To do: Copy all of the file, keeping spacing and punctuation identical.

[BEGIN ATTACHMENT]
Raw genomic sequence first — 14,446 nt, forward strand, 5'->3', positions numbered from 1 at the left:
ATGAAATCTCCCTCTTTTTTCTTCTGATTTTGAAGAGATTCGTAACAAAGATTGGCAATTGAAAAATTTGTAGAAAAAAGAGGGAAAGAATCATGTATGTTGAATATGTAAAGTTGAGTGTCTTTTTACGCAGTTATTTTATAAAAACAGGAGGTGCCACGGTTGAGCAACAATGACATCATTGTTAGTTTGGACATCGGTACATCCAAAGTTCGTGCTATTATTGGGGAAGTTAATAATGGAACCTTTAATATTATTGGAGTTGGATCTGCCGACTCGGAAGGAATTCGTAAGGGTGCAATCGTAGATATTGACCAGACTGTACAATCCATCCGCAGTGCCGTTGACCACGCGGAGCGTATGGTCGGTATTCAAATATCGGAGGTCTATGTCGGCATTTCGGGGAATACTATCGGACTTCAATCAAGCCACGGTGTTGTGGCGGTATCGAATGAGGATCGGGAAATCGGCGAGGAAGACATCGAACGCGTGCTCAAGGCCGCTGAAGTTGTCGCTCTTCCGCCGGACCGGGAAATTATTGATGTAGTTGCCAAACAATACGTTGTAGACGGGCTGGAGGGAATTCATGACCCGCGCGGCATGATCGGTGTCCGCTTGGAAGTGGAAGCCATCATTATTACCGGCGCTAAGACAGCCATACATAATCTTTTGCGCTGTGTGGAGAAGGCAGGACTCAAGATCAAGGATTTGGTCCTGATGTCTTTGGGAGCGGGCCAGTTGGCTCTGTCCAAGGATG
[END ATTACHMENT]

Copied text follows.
Raw genomic sequence first — 14,446 nt, forward strand, 5'->3', positions numbered from 1 at the left:
ATGAAATCTCCCTCTTTTTTCTTCTGATTTTGAAGAGATTCGTAACAAAGATTGGCAATTGAAAAATTTGTAGAAAAAAGAGGGAAAGAATCATGTATGTTGAATATGTAAAGTTGAGTGTCTTTTTACGCAGTTATTTTATAAAAACAGGAGGTGCCACGGTTGAGCAACAATGACATCATTGTTAGTTTGGACATCGGTACATCCAAAGTTCGTGCTATTATTGGGGAAGTTAATAATGGAACCTTTAATATTATTGGAGTTGGATCTGCCGACTCGGAAGGAATTCGTAAGGGTGCAATCGTAGATATTGACCAGACTGTACAATCCATCCGCAGTGCCGTTGACCACGCGGAGCGTATGGTCGGTATTCAAATATCGGAGGTCTATGTCGGCATTTCGGGGAATACTATCGGACTTCAATCAAGCCACGGTGTTGTGGCGGTATCGAATGAGGATCGGGAAATCGGCGAGGAAGACATCGAACGCGTGCTCAAGGCCGCTGAAGTTGTCGCTCTTCCGCCGGACCGGGAAATTATTGATGTAGTTGCCAAACAATACGTTGTAGACGGGCTGGAGGGAATTCATGACCCGCGCGGCATGATCGGTGTCCGCTTGGAAGTGGAAGCCATCATTATTACCGGCGCTAAGACAGCCATACATAATCTTTTGCGCTGTGTGGAGAAGGCAGGACTCAAGATCAAGGATTTGGTCCTGATGTCTTTGGGAGCGGGCCAGTTGGCTCTGTCCAAGGATG